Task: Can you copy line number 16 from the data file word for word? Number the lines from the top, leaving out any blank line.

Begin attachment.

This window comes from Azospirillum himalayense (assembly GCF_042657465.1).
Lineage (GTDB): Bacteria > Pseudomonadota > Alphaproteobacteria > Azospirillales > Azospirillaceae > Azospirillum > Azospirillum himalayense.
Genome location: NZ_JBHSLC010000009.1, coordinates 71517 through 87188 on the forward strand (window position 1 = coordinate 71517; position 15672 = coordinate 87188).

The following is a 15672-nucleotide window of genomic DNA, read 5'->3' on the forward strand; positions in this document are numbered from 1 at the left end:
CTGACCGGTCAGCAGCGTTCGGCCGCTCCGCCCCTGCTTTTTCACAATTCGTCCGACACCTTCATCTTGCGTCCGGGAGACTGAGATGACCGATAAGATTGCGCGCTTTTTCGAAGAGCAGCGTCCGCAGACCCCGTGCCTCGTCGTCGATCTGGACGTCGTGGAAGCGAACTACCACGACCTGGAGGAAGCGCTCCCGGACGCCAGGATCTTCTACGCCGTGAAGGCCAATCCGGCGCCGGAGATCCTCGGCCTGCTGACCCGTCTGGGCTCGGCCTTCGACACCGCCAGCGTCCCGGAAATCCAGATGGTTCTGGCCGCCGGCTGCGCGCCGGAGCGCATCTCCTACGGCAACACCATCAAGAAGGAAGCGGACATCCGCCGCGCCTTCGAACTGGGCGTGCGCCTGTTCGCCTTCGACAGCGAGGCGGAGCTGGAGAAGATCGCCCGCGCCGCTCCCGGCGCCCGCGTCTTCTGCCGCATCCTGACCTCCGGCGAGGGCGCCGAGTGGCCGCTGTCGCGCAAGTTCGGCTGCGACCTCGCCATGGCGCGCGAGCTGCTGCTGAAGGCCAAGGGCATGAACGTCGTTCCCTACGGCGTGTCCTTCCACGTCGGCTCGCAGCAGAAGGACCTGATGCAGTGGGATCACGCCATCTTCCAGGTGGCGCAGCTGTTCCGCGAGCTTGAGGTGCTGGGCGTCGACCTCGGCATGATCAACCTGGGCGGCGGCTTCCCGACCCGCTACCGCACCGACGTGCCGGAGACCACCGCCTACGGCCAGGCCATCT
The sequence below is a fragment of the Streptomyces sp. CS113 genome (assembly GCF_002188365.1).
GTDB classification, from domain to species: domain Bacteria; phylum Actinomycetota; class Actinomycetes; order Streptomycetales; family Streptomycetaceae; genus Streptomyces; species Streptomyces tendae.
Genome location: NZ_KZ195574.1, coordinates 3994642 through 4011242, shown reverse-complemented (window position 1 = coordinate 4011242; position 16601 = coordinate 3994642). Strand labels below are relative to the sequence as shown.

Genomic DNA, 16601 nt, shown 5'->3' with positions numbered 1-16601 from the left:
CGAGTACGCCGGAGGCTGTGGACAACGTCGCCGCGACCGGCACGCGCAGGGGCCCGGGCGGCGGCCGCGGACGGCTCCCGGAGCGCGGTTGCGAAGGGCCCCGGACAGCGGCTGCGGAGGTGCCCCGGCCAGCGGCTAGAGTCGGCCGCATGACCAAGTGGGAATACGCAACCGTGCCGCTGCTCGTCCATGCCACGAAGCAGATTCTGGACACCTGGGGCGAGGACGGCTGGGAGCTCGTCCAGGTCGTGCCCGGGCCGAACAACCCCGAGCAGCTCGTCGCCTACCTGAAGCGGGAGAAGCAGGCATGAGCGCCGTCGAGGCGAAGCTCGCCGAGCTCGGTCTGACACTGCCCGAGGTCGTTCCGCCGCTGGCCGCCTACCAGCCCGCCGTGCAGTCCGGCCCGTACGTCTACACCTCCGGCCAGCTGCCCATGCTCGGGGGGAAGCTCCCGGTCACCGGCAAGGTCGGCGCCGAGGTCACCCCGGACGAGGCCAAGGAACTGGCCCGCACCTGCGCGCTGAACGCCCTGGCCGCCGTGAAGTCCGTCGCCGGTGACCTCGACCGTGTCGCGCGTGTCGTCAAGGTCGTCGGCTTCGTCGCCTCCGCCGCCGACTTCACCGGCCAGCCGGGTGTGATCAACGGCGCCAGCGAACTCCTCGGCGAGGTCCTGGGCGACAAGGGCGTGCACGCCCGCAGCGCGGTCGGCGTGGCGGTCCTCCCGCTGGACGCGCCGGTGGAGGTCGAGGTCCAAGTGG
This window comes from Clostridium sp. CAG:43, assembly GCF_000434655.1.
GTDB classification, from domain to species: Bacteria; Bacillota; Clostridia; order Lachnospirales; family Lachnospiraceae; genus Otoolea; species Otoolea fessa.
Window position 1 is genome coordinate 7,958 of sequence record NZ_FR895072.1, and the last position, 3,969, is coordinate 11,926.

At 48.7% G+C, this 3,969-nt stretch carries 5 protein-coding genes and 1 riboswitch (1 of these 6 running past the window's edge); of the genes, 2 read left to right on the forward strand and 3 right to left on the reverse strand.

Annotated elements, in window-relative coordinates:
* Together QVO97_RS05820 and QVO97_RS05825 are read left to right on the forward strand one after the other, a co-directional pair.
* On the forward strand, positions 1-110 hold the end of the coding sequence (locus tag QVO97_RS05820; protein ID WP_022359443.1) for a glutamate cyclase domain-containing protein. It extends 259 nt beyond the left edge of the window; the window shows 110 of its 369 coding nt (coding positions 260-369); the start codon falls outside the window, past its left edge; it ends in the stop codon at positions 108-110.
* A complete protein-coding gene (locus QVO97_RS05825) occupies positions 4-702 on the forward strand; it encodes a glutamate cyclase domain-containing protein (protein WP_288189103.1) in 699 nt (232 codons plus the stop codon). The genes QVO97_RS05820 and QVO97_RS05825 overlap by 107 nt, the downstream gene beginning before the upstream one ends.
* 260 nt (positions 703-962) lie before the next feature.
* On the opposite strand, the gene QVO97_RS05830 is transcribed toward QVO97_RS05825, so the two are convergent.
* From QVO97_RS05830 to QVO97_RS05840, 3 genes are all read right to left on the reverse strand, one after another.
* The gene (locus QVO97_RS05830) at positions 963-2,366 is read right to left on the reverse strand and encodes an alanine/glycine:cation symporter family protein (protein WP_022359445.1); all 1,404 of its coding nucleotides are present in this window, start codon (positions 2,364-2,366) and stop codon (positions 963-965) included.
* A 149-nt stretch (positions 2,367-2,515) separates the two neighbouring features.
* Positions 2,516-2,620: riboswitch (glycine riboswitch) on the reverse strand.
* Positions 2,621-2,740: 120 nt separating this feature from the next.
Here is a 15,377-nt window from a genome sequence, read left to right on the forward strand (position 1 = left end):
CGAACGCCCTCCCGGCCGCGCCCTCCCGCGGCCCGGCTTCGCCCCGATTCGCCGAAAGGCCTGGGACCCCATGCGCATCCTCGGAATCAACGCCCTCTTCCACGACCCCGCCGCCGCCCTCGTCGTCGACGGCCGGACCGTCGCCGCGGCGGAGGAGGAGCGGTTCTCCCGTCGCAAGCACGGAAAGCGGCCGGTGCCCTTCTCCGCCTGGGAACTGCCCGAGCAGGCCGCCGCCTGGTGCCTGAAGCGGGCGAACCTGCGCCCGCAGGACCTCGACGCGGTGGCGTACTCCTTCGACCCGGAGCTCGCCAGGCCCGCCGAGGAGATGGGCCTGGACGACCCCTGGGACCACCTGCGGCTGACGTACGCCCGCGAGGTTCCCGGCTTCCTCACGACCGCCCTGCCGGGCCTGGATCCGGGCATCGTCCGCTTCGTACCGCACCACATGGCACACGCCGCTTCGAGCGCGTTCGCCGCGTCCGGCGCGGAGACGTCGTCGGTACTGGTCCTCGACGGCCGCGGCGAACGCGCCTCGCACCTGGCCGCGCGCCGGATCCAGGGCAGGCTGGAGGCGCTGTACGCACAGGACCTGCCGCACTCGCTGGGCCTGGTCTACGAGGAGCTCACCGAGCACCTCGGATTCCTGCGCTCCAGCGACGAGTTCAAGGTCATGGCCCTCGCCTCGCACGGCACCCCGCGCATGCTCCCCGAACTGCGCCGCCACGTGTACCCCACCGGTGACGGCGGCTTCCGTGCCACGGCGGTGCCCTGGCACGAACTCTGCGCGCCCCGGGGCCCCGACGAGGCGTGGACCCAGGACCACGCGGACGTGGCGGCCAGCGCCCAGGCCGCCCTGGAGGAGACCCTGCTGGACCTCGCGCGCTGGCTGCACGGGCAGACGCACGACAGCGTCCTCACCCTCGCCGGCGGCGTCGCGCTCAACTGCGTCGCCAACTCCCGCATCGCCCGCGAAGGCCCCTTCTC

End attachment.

* Together QVO97_RS05820 and QVO97_RS05825 are read left to right on the forward strand one after the other, a co-directional pair.